The Ins and Outs of At-Home Weddings - Spring 2005
Chances are, the home you grew up in is not wired for wedding. But don't let that stop you. Simply proceed with caution - and stock up on insect repellent.
You imagine your family and friends gathered for your wedding in the place where you grew up - amongst your fondest memories... not to mention the stained carpet, mismatched sofa pillows and leaky plumbing.
Having an at-home wedding ceremony may seem like a marvelous and intimate gesture, but it's also an anxious one, as brides struggle to mesh their romantic visions with the realities of the setting.
"We thought it would be so easy to have our June wedding in the yard of John's parents' Michigan home, a beautiful, old converted barn," says Casey Cooper. "But a week before the wedding John's parents were panicking about having the entire barn repainted... and two hours before the wedding his mother and I were still weeding and transplanting perennials."
Although couples such as the Coopers who married at home don't regret their decision, most will tell you it's far more work, and often more expensive, than they anticipated.
"There was no question of where John and I would be married. Both his sisters were married outside the barn. But we had to go back and forth from Chicago to Lakeside to make the arrangements for the wedding that included 140 guests. Some of our biggest shocks were in terms of expenses," says Cooper, owner of Botanicals, Inc. a Chicago floral design company.
"We had to bring in every single spoon, fork, glass, napkin and chair. We forgot to rent a dance floor and had to do that at the last minute. It was so cold we were afraid we'd have to rent heaters, but fortunately it warmed up at the last minute," she says, recalling the logistical headaches.
Also unforeseen: Mother Nature invited herself to the affair. Just before the wedding, the annual kill-off of hundreds and hundreds of alewives, a small fish found in Lake Michigan, took place over several days, scenting the air with the smell of dead fish. "We raked and buried fish twice a day the week before the wedding, but still, the smell of dead fish was quite prominent during our rehearsal dinner beach party," says Cooper. After the fish fiasco, the mosquitoes that swarmed the day of the wedding were a minor event. "We had a whole table full of OFF! for our guests," she says.
Acts of nature aside, knowing what's involved before you say "I do" to a home wedding will eliminate unpleasant surprises.
Decide how much you want to do to get your house ready; create an adequate budget and make sure the layout of your home and landscaping will allow for the number of guests you're inviting.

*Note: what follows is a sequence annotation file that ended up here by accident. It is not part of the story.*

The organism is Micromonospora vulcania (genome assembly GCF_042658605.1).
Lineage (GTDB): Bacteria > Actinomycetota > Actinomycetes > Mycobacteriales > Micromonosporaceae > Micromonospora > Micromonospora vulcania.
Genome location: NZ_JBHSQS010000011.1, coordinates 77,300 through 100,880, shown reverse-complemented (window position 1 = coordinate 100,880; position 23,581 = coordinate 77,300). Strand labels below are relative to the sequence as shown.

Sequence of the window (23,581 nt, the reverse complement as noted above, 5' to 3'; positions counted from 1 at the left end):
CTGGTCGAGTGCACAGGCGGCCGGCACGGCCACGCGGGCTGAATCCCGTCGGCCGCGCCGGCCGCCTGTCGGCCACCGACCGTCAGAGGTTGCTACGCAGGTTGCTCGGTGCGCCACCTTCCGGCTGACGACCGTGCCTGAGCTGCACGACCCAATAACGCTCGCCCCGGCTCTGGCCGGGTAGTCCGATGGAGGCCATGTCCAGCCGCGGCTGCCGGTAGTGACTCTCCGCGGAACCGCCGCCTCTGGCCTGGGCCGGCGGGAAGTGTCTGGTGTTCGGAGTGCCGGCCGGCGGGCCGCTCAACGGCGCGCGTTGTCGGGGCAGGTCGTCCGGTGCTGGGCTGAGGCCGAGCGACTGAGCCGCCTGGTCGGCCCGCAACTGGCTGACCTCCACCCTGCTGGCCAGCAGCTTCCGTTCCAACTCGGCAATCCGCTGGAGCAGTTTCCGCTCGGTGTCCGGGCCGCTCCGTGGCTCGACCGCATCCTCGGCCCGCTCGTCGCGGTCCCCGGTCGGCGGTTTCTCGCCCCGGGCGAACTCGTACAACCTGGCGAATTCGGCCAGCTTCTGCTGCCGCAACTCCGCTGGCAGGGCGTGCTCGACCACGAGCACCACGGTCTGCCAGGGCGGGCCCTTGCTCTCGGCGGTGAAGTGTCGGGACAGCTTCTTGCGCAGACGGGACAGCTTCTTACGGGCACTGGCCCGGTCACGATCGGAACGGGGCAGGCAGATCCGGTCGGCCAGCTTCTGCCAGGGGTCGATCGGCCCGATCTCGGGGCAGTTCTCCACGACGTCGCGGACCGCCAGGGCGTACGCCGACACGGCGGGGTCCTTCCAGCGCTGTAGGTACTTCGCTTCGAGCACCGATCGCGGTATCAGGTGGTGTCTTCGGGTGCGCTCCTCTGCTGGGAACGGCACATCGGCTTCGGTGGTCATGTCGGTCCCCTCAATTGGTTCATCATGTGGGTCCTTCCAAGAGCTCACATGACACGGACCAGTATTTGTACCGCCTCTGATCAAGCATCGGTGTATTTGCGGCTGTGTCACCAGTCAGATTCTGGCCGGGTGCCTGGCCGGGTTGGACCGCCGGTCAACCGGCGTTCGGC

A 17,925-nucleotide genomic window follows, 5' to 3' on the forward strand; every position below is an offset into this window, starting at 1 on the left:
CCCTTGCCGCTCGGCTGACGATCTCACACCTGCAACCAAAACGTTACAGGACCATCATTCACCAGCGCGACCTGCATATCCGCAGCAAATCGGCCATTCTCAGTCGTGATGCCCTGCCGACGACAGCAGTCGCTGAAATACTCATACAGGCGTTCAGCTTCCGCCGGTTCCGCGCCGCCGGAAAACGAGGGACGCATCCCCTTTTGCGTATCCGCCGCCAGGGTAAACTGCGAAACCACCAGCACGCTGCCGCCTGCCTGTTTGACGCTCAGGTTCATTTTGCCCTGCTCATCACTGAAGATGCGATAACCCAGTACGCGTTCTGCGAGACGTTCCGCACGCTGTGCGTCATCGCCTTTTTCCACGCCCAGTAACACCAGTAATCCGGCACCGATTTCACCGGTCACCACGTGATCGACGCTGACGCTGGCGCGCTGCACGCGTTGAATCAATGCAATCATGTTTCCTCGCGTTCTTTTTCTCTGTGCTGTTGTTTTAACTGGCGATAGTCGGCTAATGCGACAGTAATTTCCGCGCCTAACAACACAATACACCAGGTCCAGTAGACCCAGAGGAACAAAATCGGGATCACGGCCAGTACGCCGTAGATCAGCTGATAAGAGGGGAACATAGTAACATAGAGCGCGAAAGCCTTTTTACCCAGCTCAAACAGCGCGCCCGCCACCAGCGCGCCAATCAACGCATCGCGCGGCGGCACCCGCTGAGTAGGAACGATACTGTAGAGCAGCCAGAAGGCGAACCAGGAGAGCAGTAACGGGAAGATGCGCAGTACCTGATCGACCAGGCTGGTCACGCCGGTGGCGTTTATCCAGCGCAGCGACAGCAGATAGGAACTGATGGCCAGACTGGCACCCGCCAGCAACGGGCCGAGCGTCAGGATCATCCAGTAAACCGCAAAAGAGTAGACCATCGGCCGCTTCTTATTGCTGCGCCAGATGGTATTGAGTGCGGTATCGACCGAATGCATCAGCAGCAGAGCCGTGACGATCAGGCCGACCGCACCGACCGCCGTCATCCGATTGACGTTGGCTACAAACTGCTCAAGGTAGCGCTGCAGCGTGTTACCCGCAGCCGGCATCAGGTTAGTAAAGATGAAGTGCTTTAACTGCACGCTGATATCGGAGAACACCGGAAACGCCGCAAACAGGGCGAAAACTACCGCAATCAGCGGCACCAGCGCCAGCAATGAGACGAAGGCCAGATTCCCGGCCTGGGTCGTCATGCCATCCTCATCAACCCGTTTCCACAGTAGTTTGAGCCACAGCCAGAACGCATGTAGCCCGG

As you imagine people gathering, you start to view your home with a more critical eye.
"Time and time again I see people put things off, and then decide to refurbish the house and marry the daughter at the same time," says John Kowalenko, co-owner of Art of Eating Catering and Event Planning in Amagansett, Long Island. "You may say this is the time to get the landscaping or lighting done or the driveway paved."
If you can't stand the way your house looks, bring in a crew, but schedule your remodeling so you're done at least a month before the event. That way you're not panicking over delays.
Do overlook the little irritations such as chipped paint, says Cooper "Don't try to retouch or landscape every corner of your home and yard. Be realistic, set a schedule, stick to it and relax. Many of the people coming to the wedding have been to your home before. And remember that the focus of the event is not the shrubbery but the celebration of two people in love," Cooper says.
Make a critical assessment of your home as one of the first step in your wedding plan.
Here's what you should take into account if you're having an indoor home wedding:
While outdoor weddings shift the focus away from your home's interior, they present other challenges. A comfortable backyard environment that includes a tent with flooring and decorated poles; portable bathrooms, water and electricity for the caterers can cost about $50,000, says Cooper.
It may sound like a lot to deal with but if you're still enthusiastic after reading all the caveats you should also know the payoffs are well worth the effort.
"There were so many things I loved about it," says Cooper. "I loved not having to having to travel to a wedding site. I loved not having to leave at a certain hour when the venue shut down. I loved the home, how gracious and warm it was. I loved not having a lot of restrictions about what we could and could not do," she says.
"You're doing one of the most intimate things you can do in your life in your own space."
In Closing: Do Not Forget
John Kowalenko, New York event planner, recommends you not overlook the following:
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